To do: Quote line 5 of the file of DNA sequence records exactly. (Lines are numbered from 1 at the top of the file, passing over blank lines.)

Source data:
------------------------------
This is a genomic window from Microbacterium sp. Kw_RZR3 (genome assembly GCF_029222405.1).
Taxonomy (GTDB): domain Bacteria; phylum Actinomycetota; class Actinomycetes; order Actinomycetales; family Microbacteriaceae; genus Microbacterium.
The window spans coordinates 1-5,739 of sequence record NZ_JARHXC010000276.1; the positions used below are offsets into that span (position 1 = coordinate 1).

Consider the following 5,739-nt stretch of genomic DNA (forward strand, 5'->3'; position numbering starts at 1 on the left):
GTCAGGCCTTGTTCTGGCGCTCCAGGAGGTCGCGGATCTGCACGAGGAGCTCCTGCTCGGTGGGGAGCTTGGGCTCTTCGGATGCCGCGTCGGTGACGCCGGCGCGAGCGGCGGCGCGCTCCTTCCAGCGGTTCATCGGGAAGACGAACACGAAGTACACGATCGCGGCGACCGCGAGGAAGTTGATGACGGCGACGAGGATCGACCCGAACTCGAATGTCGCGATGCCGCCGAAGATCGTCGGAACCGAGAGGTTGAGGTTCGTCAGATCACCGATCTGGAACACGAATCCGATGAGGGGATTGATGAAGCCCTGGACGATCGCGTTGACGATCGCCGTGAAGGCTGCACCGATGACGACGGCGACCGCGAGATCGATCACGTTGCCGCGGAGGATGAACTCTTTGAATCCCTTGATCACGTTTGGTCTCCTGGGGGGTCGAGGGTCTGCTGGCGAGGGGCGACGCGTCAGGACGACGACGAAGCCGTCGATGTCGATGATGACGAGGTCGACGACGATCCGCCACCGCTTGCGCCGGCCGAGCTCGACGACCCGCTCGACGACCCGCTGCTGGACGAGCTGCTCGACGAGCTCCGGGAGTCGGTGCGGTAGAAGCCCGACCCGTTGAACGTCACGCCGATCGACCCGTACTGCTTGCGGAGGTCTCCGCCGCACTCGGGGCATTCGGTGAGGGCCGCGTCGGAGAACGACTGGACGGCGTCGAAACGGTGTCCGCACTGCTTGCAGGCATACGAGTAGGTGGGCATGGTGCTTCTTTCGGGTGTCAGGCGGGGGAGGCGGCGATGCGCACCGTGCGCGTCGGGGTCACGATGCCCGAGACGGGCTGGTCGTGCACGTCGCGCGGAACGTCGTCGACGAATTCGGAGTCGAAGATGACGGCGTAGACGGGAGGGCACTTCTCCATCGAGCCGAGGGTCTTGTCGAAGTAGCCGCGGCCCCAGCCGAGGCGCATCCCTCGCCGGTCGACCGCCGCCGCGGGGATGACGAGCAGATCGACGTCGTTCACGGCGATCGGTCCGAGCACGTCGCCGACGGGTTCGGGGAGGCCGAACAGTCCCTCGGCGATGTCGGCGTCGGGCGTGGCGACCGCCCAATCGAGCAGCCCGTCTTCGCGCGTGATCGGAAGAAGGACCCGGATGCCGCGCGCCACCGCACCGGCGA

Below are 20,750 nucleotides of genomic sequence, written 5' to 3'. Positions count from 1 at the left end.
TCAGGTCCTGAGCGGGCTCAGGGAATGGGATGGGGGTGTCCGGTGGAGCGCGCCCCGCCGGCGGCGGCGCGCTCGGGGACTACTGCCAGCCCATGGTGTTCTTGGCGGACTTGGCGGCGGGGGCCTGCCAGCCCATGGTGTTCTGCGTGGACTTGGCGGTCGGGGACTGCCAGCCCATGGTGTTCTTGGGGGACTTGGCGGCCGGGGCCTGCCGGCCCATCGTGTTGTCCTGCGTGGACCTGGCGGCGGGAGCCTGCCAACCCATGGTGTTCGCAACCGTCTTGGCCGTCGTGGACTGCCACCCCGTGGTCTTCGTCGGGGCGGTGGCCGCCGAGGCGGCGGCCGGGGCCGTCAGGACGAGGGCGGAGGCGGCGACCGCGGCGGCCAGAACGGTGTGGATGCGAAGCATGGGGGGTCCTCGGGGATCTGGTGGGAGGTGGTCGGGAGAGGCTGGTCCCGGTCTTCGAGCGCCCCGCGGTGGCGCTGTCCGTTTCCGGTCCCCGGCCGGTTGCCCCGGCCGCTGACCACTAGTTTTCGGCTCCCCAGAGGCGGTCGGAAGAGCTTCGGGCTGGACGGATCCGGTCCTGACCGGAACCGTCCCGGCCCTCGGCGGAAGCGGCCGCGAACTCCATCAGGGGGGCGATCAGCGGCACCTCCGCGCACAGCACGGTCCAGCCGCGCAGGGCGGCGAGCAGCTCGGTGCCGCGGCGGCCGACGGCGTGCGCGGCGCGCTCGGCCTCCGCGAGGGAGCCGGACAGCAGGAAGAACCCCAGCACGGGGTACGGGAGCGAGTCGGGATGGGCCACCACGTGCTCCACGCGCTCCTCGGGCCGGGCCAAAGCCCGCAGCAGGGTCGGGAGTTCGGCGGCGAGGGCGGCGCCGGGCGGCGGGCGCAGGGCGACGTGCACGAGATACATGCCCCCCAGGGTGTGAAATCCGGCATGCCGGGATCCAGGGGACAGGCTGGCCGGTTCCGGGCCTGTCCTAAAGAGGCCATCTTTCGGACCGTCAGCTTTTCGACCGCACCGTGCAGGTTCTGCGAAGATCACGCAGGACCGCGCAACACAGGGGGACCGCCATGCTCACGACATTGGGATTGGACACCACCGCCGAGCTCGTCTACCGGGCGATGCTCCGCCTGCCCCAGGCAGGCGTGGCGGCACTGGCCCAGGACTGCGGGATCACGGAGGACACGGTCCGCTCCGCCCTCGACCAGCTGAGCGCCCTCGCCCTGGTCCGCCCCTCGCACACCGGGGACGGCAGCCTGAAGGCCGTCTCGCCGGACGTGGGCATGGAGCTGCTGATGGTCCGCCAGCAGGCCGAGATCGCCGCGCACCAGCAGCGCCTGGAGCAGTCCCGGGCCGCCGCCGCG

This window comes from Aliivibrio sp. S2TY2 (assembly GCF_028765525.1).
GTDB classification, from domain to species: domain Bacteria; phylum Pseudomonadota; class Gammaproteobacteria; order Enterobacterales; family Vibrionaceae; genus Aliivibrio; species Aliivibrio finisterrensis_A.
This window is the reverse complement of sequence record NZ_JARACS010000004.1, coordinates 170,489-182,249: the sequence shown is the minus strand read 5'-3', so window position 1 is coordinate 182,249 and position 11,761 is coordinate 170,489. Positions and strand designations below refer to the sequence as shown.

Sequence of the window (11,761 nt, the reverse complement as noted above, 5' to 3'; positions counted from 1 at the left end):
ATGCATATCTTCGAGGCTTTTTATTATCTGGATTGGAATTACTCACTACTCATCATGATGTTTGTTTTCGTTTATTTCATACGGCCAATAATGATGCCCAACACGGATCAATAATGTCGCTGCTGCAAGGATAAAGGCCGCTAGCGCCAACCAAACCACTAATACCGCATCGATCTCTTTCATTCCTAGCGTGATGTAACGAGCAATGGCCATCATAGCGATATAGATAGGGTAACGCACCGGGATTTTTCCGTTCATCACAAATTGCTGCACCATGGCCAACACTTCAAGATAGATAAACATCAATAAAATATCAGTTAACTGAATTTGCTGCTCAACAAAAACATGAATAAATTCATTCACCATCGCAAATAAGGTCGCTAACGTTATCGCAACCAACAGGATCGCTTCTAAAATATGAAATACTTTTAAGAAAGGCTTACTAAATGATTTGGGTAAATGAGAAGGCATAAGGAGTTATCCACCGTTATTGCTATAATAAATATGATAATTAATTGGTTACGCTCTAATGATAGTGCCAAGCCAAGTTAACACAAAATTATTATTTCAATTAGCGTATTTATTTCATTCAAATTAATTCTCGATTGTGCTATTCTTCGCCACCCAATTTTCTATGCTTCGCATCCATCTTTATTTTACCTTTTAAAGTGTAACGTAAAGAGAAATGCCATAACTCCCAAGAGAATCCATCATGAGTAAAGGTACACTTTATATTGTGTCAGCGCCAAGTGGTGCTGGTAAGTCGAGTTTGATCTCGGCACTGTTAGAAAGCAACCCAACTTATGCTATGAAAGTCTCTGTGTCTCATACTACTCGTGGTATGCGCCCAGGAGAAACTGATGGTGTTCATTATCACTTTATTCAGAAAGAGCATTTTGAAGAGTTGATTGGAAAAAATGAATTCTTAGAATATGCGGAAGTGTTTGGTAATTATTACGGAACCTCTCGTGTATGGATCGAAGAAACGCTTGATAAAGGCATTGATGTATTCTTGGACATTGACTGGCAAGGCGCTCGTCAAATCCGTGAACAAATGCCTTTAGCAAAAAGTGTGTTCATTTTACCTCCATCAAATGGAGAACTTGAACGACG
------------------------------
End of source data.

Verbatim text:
GTCAGGCCTTGTTCTGGCGCTCCAGGAGGTCGCGGATCTGCACGAGGAGCTCCTGCTCGGTGGGGAGCTTGGGCTCTTCGGATGCCGCGTCGGTGACGCCGGCGCGAGCGGCGGCGCGCTCCTTCCAGCGGTTCATCGGGAAGACGAACACGAAGTACACGATCGCGGCGACCGCGAGGAAGTTGATGACGGCGACGAGGATCGACCCGAACTCGAATGTCGCGATGCCGCCGAAGATCGTCGGAACCGAGAGGTTGAGGTTCGTCAGATCACCGATCTGGAACACGAATCCGATGAGGGGATTGATGAAGCCCTGGACGATCGCGTTGACGATCGCCGTGAAGGCTGCACCGATGACGACGGCGACCGCGAGATCGATCACGTTGCCGCGGAGGATGAACTCTTTGAATCCCTTGATCACGTTTGGTCTCCTGGGGGGTCGAGGGTCTGCTGGCGAGGGGCGACGCGTCAGGACGACGACGAAGCCGTCGATGTCGATGATGACGAGGTCGACGACGATCCGCCACCGCTTGCGCCGGCCGAGCTCGACGACCCGCTCGACGACCCGCTGCTGGACGAGCTGCTCGACGAGCTCCGGGAGTCGGTGCGGTAGAAGCCCGACCCGTTGAACGTCACGCCGATCGACCCGTACTGCTTGCGGAGGTCTCCGCCGCACTCGGGGCATTCGGTGAGGGCCGCGTCGGAGAACGACTGGACGGCGTCGAAACGGTGTCCGCACTGCTTGCAGGCATACGAGTAGGTGGGCATGGTGCTTCTTTCGGGTGTCAGGCGGGGGAGGCGGCGATGCGCACCGTGCGCGTCGGGGTCACGATGCCCGAGACGGGCTGGTCGTGCACGTCGCGCGGAACGTCGTCGACGAATTCGGAGTCGAAGATGACGGCGTAGACGGGAGGGCACTTCTCCATCGAGCCGAGGGTCTTGTCGAAGTAGCCGCGGCCCCAGCCGAGGCGCATCCCTCGCCGGTCGACCGCCGCCGCGGGGATGACGAGCAGATCGACGTCGTTCACGGCGATCGGTCCGAGCACGTCGCCGACGGGTTCGGGGAGGCCGAACAGTCCCTCGGCGATGTCGGCGTCGGGCGTGGCGACCGCCCAATCGAGCAGCCCGTCTTCGCGCGTGATCGGAAGAAGGACCCGGATGCCGCGCGCCACCGCACCGGCGA